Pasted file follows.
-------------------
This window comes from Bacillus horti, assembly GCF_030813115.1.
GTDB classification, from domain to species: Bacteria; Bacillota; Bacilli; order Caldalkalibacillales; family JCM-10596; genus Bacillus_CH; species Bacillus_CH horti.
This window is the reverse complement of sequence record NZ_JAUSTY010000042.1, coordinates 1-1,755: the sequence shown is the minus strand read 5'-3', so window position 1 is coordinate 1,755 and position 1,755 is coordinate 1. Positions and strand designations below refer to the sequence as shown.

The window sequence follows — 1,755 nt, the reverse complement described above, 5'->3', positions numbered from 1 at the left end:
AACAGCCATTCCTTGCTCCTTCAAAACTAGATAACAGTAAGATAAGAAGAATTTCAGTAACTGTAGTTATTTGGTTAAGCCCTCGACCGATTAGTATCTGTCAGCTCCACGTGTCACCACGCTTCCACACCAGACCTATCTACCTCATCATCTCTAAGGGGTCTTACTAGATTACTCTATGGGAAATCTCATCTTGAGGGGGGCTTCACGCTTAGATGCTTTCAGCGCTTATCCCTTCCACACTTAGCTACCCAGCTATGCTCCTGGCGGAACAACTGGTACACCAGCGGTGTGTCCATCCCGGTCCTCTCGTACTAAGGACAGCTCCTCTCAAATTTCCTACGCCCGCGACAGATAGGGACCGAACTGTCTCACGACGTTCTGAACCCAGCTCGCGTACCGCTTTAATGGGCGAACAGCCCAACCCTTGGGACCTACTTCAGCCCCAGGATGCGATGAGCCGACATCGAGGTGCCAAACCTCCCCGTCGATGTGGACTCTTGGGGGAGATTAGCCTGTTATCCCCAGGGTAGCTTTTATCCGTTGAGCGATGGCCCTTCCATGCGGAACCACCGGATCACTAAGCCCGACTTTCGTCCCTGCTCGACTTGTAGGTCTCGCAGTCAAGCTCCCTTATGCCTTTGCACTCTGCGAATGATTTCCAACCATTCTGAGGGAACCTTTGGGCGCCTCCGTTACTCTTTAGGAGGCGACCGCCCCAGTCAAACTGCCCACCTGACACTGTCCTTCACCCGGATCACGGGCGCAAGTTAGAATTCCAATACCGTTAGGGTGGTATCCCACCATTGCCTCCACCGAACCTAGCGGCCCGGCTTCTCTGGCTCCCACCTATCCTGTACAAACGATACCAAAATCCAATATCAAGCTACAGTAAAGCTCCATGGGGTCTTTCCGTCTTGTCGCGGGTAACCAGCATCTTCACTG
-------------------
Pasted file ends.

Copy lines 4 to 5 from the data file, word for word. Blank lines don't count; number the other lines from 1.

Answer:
The window sequence follows — 1,755 nt, the reverse complement described above, 5'->3', positions numbered from 1 at the left end:
AACAGCCATTCCTTGCTCCTTCAAAACTAGATAACAGTAAGATAAGAAGAATTTCAGTAACTGTAGTTATTTGGTTAAGCCCTCGACCGATTAGTATCTGTCAGCTCCACGTGTCACCACGCTTCCACACCAGACCTATCTACCTCATCATCTCTAAGGGGTCTTACTAGATTACTCTATGGGAAATCTCATCTTGAGGGGGGCTTCACGCTTAGATGCTTTCAGCGCTTATCCCTTCCACACTTAGCTACCCAGCTATGCTCCTGGCGGAACAACTGGTACACCAGCGGTGTGTCCATCCCGGTCCTCTCGTACTAAGGACAGCTCCTCTCAAATTTCCTACGCCCGCGACAGATAGGGACCGAACTGTCTCACGACGTTCTGAACCCAGCTCGCGTACCGCTTTAATGGGCGAACAGCCCAACCCTTGGGACCTACTTCAGCCCCAGGATGCGATGAGCCGACATCGAGGTGCCAAACCTCCCCGTCGATGTGGACTCTTGGGGGAGATTAGCCTGTTATCCCCAGGGTAGCTTTTATCCGTTGAGCGATGGCCCTTCCATGCGGAACCACCGGATCACTAAGCCCGACTTTCGTCCCTGCTCGACTTGTAGGTCTCGCAGTCAAGCTCCCTTATGCCTTTGCACTCTGCGAATGATTTCCAACCATTCTGAGGGAACCTTTGGGCGCCTCCGTTACTCTTTAGGAGGCGACCGCCCCAGTCAAACTGCCCACCTGACACTGTCCTTCACCCGGATCACGGGCGCAAGTTAGAATTCCAATACCGTTAGGGTGGTATCCCACCATTGCCTCCACCGAACCTAGCGGCCCGGCTTCTCTGGCTCCCACCTATCCTGTACAAACGATACCAAAATCCAATATCAAGCTACAGTAAAGCTCCATGGGGTCTTTCCGTCTTGTCGCGGGTAACCAGCATCTTCACTG